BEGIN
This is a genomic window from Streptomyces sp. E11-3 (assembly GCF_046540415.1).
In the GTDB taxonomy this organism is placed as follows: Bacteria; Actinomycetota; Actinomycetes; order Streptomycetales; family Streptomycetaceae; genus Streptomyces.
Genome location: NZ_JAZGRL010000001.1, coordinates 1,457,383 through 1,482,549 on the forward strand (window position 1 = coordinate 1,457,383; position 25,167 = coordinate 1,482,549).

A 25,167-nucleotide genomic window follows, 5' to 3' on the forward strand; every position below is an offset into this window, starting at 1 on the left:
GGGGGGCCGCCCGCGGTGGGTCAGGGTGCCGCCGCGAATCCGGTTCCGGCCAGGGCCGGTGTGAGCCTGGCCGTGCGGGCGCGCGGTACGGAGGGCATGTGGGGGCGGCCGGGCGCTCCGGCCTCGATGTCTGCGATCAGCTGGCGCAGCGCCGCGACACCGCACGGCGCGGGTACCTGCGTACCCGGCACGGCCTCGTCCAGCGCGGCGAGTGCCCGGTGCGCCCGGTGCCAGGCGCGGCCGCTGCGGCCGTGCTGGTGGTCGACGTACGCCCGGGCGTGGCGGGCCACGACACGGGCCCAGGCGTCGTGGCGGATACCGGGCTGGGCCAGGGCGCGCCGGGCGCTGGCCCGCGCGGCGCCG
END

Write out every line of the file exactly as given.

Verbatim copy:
This is a genomic window from Streptomyces sp. E11-3 (assembly GCF_046540415.1).
In the GTDB taxonomy this organism is placed as follows: Bacteria; Actinomycetota; Actinomycetes; order Streptomycetales; family Streptomycetaceae; genus Streptomyces.
Genome location: NZ_JAZGRL010000001.1, coordinates 1,457,383 through 1,482,549 on the forward strand (window position 1 = coordinate 1,457,383; position 25,167 = coordinate 1,482,549).

A 25,167-nucleotide genomic window follows, 5' to 3' on the forward strand; every position below is an offset into this window, starting at 1 on the left:
GGGGGGCCGCCCGCGGTGGGTCAGGGTGCCGCCGCGAATCCGGTTCCGGCCAGGGCCGGTGTGAGCCTGGCCGTGCGGGCGCGCGGTACGGAGGGCATGTGGGGGCGGCCGGGCGCTCCGGCCTCGATGTCTGCGATCAGCTGGCGCAGCGCCGCGACACCGCACGGCGCGGGTACCTGCGTACCCGGCACGGCCTCGTCCAGCGCGGCGAGTGCCCGGTGCGCCCGGTGCCAGGCGCGGCCGCTGCGGCCGTGCTGGTGGTCGACGTACGCCCGGGCGTGGCGGGCCACGACACGGGCCCAGGCGTCGTGGCGGATACCGGGCTGGGCCAGGGCGCGCCGGGCGCTGGCCCGCGCGGCGCCG